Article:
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The Broken Paradigm of Deterrence in Northeast Asia

There are issues with the notion of deterrence in Northeast Asia (consisting of China, North Korea, South Korea, Taiwan, and Japan). This area is regarded by many to be one of the most dangerous geopolitical flashpoints existing in the world today.  In the past two decades, China has embarked on its most ambitious military build-up in history particularly in its power projection components such as its navy, air force, and strategic rocket forces.  Despite a lull in overt aggressive signalling during the past few years of the Covid-19 pandemic, North Korea has also recently returned to form with multiple ballistic missile tests and heightened rhetoric about its nuclear weapons pursuit. 1  In response, Taiwan, South Korea, and Japan are all in the midst of their own military rearmament and modernisation programmes, conducted at a heightened tempo with increased urgency.2 3 4

As the primary non-Asian military power in Northeast Asia, the US has further entrenched itself within this strategic theatre with its recent escalation of commitment to Japan under their security treaty, naming China as their “greatest strategic challenge to regional security” and expanding its NATO-esque Article 5 clause of collective defense to include attacks “to, from, and within space”.5  This comes on the heels of multiple US defense officials warning that China is accelerating its military buildup for a sooner-than-anticipated future invasion of Taiwan in the second half of the 2020s.6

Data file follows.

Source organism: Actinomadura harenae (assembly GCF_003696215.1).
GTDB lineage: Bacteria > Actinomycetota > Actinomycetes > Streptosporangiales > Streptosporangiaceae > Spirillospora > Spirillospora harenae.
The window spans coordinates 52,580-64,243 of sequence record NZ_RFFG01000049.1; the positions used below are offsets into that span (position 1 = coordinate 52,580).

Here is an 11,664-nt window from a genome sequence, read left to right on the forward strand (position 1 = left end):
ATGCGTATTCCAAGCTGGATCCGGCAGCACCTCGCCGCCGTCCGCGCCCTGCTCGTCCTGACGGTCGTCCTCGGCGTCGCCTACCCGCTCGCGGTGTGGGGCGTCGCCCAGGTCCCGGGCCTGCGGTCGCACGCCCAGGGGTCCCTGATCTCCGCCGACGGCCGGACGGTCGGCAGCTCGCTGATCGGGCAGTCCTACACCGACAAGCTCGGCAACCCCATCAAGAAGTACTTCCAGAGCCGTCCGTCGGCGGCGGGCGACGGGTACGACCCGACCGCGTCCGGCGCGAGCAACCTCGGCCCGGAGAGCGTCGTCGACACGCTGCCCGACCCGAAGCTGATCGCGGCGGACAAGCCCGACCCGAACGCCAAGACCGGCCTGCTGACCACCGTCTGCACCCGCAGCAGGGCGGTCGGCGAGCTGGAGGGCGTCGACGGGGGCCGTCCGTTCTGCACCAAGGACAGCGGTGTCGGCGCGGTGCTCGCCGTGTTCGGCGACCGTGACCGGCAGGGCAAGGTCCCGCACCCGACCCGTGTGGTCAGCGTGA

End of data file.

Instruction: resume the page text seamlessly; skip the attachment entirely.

The Gordian Knot in Northeast Asian Defence Thinking

The fraught and increasingly unstable regional security situation in Northeast Asia illustrates the broken paradigm of deterrence in the region.  There are several aspects, reasons, and implications of this statement, all of which are heavily intertwined and deeply rooted in historical grievances and memories.  Together, these present a seemingly unbreakable Gordian Knot of bad-blooded escalating tensions, with the associated self-fulfilling rising risk of all-out war to do what Alexander The Great’s sword did to undo the original knot.  It would be no exaggeration to describe Northeast Asia as increasingly resembling Western Europe prior to the outbreak of WWI, with each country in the region pursuing their own security goals and national interests with scant consideration of each other’s concerns and an escalating sense of relying on brute military power to backstop their positional rhetoric.

Zero-Sum Deterrence?